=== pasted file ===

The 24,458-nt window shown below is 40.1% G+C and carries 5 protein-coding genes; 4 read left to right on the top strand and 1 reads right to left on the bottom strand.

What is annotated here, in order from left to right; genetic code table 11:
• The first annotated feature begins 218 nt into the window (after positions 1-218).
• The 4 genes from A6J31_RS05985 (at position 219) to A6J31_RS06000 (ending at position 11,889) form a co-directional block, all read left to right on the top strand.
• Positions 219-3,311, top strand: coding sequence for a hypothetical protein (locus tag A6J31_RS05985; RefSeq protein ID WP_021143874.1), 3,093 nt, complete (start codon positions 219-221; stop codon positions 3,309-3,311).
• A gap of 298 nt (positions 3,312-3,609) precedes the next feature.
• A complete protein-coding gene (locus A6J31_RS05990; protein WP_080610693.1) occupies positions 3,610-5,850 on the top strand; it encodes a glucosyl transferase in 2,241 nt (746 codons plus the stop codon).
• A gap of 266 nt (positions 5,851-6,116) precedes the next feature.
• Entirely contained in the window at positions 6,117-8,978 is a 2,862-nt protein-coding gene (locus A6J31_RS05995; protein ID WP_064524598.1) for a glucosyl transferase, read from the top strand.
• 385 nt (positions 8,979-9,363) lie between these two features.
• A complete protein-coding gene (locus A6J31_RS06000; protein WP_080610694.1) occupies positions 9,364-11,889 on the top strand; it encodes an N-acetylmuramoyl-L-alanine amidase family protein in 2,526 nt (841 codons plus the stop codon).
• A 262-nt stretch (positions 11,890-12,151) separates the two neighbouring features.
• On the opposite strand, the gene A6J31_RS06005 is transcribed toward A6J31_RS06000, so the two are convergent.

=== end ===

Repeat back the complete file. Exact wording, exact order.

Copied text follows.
The 24,458-nt window shown below is 40.1% G+C and carries 5 protein-coding genes; 4 read left to right on the top strand and 1 reads right to left on the bottom strand.

What is annotated here, in order from left to right; genetic code table 11:
• The first annotated feature begins 218 nt into the window (after positions 1-218).
• The 4 genes from A6J31_RS05985 (at position 219) to A6J31_RS06000 (ending at position 11,889) form a co-directional block, all read left to right on the top strand.
• Positions 219-3,311, top strand: coding sequence for a hypothetical protein (locus tag A6J31_RS05985; RefSeq protein ID WP_021143874.1), 3,093 nt, complete (start codon positions 219-221; stop codon positions 3,309-3,311).
• A gap of 298 nt (positions 3,312-3,609) precedes the next feature.
• A complete protein-coding gene (locus A6J31_RS05990; protein WP_080610693.1) occupies positions 3,610-5,850 on the top strand; it encodes a glucosyl transferase in 2,241 nt (746 codons plus the stop codon).
• A gap of 266 nt (positions 5,851-6,116) precedes the next feature.
• Entirely contained in the window at positions 6,117-8,978 is a 2,862-nt protein-coding gene (locus A6J31_RS05995; protein ID WP_064524598.1) for a glucosyl transferase, read from the top strand.
• 385 nt (positions 8,979-9,363) lie between these two features.
• A complete protein-coding gene (locus A6J31_RS06000; protein WP_080610694.1) occupies positions 9,364-11,889 on the top strand; it encodes an N-acetylmuramoyl-L-alanine amidase family protein in 2,526 nt (841 codons plus the stop codon).
• A 262-nt stretch (positions 11,890-12,151) separates the two neighbouring features.
• On the opposite strand, the gene A6J31_RS06005 is transcribed toward A6J31_RS06000, so the two are convergent.